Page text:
|La Belle Assemblée 1830|
Early Care of Infants. Among the first precautions are the following:-Every symptom of approaching disease should be watched and reported to the parents or medical attendant of the family; and, in this respect nothing should be concealed or deferred till remedies are too late.
In the daily washings, the state of the skin should be examined and noticed, as well as the tongue, and the appetite, and spirits; and, above all things, all chances of accident, or juvenile mischief, should be guarded against and removed.
Windows should be fenced with bars, or the lower sashes nailed down; knives and sharp instruments should be kept out of reach; scalding water and dangerous ingredients secured from access; ponds and rivers fenced in; ladders removed; and fireplaces guarded by well-fastened wire fenders.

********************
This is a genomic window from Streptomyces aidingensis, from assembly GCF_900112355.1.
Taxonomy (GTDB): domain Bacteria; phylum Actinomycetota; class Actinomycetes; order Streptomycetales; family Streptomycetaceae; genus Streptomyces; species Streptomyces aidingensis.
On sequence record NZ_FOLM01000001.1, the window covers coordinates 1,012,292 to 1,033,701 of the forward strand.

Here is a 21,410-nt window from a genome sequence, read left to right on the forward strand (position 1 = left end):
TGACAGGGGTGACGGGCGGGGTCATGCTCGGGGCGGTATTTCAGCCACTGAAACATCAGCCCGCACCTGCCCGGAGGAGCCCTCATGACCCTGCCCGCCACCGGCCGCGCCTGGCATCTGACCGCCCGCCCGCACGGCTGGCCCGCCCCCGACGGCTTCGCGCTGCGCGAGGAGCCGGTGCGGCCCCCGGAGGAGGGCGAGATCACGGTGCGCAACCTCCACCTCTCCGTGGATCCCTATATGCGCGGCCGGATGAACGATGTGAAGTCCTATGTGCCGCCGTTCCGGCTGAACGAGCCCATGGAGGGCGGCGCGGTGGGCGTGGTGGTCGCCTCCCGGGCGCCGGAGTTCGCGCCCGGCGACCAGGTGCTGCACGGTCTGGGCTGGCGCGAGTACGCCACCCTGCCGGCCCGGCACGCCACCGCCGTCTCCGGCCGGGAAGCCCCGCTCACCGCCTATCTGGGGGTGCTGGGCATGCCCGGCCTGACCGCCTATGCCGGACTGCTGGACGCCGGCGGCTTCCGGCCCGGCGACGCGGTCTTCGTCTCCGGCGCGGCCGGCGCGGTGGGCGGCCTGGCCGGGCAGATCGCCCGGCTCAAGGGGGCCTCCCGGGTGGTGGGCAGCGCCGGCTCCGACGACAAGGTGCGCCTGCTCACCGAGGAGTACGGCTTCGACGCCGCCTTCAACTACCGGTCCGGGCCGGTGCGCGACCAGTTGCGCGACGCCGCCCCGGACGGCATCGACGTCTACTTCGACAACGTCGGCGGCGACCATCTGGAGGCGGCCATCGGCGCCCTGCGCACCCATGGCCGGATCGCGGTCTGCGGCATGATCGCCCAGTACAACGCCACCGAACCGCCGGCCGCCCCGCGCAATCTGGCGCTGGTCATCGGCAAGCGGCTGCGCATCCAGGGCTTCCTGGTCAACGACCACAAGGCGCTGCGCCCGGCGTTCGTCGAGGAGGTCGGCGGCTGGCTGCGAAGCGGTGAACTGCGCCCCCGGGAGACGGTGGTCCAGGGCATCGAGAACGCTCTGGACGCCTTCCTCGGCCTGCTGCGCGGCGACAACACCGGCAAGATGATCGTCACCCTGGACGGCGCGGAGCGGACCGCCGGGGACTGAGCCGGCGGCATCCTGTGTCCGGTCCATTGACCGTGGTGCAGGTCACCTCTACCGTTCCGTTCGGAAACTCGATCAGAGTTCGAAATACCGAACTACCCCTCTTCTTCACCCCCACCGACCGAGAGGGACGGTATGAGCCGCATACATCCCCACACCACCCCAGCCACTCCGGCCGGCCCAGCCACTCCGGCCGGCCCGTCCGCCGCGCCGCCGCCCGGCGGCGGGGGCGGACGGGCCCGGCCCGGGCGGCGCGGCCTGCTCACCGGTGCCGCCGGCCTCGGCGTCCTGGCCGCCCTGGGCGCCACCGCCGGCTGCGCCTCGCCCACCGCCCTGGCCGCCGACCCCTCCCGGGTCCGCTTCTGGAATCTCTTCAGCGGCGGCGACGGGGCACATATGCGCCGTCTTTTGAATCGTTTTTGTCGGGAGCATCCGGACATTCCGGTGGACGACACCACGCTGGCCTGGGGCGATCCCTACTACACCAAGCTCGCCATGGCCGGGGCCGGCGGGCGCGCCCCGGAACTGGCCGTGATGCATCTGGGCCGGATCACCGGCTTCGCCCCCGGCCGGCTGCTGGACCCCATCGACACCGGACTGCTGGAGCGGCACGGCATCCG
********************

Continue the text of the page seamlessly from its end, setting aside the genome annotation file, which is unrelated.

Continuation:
The water for washing the infant, the first month after its birth, should be tepid; its being quite cold is improper, except in very warm weather. It should be free from brandy, or any ardent spirit, which nurses are generally accustomed to use: pure water only should be allowed, as spirits have quite the opposite effect of producing warmth. An infant should never be allowed to get chilled before it is washed.
No part of the management of the infant can produce the same good effect, as its having a due portion of sleep: this is in compliance with Nature's laws. Infants should never be laid down on their backs after going to sleep; the superfluous quantity of saliva in the mouth, while cutting the teeth, is so considerably increased, that it cannot be discharged when they are in that situation, but must necessarily fall into the stomach so as to cause disease. The best plan is to lay them down on their side alternately.
The frequent use of soothing medicines, as American Soothing Syrup, Godfrey's Cordial,* or Dalby's Carminative,* should be guarded against. Opium, in every form, weakens the infant, and brings on the most distressing diseases.
*See here (1835) and here (1970)